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Text types

Hatim and Mason (1990; 1997) Model

• a) Instructional texts focusing on influencing future behaviour on
the part of the text receiver. This text type is subdivided into:
• 1. Instruction with option as in the case of advertising; and
• 2. Instruction without option as in contracts, treaties and so on.

• b) Expository texts where the text producers are engaged in

presenting concepts, states, events, entities, and relations in a non-
evaluative manner. They are subdivided into:
• 1. Descriptive texts “focusing on objects spatially viewed”;
• 2. Narrative texts “focusing on events temporally viewed”; and
• 3. Conceptual texts “focusing on the detached analysis of concepts
• and yielding a number of text forms” (Hatim 2001, 197)
• c) Argumentative texts focusing on the evaluation of
the relations between concepts. This text type is
subdivided into:
• 1. Counter-argumentative texts where a thesis is cited,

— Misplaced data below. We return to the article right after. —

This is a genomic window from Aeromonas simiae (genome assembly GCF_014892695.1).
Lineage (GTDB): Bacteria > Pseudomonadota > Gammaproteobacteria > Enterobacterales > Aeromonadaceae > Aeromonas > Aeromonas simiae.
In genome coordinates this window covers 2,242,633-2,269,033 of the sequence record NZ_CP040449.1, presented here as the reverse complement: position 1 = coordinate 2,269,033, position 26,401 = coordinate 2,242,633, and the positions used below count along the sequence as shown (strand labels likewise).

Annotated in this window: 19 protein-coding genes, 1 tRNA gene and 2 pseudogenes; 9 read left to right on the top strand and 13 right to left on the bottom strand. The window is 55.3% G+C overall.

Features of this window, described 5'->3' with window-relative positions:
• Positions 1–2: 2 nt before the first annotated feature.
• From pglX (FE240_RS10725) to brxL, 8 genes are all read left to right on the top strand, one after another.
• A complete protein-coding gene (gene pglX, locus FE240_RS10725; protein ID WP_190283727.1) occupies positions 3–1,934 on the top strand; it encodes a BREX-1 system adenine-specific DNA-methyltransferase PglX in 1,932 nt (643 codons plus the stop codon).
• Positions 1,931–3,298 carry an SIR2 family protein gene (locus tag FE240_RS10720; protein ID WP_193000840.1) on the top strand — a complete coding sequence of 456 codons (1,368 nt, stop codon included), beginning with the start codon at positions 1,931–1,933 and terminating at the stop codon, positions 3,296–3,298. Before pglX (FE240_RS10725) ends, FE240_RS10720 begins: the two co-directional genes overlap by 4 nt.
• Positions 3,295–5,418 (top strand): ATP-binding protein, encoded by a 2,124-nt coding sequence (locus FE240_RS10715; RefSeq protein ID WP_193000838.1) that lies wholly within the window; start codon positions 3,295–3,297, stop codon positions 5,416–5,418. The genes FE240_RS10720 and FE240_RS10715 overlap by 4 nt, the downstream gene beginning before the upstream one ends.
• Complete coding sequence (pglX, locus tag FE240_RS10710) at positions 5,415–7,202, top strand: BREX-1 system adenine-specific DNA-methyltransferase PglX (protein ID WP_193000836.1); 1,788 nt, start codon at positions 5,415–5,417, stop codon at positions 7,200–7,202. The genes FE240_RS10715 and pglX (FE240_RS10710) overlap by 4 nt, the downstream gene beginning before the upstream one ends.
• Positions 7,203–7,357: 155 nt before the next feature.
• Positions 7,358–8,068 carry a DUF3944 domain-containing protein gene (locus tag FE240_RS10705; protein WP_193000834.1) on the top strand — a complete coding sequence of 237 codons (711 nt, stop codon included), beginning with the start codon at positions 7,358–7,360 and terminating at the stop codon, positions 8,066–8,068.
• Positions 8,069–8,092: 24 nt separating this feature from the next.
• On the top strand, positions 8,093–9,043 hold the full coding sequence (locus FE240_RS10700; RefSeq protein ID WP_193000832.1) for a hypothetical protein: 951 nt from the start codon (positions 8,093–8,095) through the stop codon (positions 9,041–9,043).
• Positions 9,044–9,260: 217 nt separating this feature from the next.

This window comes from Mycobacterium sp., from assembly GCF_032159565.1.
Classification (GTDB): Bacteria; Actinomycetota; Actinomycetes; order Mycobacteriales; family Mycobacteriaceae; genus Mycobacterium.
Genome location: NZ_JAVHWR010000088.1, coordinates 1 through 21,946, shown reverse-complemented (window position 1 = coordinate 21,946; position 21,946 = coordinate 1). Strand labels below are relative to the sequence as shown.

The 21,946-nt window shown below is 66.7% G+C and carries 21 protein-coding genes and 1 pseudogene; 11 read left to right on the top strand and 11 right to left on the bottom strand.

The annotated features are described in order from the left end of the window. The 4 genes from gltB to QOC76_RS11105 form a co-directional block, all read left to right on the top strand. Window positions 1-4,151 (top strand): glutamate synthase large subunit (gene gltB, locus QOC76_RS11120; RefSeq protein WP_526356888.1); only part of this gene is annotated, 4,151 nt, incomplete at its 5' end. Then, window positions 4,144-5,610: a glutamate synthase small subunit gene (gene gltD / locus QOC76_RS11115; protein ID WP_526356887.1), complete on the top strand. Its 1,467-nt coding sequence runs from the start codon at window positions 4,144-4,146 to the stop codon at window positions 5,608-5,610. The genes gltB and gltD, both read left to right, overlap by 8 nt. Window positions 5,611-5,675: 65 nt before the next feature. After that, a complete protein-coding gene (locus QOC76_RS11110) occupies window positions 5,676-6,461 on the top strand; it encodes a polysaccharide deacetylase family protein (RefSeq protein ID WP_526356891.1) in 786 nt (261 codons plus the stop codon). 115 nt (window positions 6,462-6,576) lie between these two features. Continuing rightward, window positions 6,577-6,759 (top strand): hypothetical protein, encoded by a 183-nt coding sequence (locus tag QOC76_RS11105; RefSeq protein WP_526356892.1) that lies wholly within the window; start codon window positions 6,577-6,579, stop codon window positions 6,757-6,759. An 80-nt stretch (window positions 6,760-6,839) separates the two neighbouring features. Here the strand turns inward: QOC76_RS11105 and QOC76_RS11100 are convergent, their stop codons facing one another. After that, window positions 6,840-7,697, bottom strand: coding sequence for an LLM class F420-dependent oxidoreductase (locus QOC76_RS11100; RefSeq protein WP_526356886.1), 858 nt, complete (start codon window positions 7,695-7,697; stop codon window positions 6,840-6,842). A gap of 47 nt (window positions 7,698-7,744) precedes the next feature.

then opposed, i.e. stating a viewpoint to be followed
by a counter-claim along with a substantiation
outlining the grounds for the opposition; and
• 2. Through-argumentative texts where a thesis is cited,
then supported or defended, i.e. stating a viewpoint to
be argued through without any explicit reference to
opposition of the viewpoint claimed.
Reiss (1977/1989)
• Texts are classified into three types: informative, expressive and

• Informative
• reference book
• report
• play
• tourist brochure sermon
• electoral speech
• advertisement

• poem
• Expressive Operative
Informative texts
• The content is the main focus. These texts do
plain communication of facts, information,
knowledge, opinions etc.
The expressive texts
• The focus is on creative composition and
aesthetics. Both the author (the sender) and
the message are what are foregrounded.

• Creative literature exemplifies these texts.

The operative texts
• The focus is 'appellative' by which what is
meant is that the text appeals to the reader to
act in a certain way, persuading, dissuading,
requesting, and cajoling him. The form of
language is dialogic.
The audio medial text
• The focus is on visual and audio
• The audio medial parts supplement the other
three text types with visual images and music
• Reiss, K. (1981/2000) 'Type, kind and
individuality of text: decision making in
translation', translated by S. Kitron in L. Venuti
(ed) (2000), pp. 160-71.
• Vermeer, H. (1989/2000) 'Skopos and
commission in translational action', in L.
Venuti (ed.) (2000),pp. 221-32.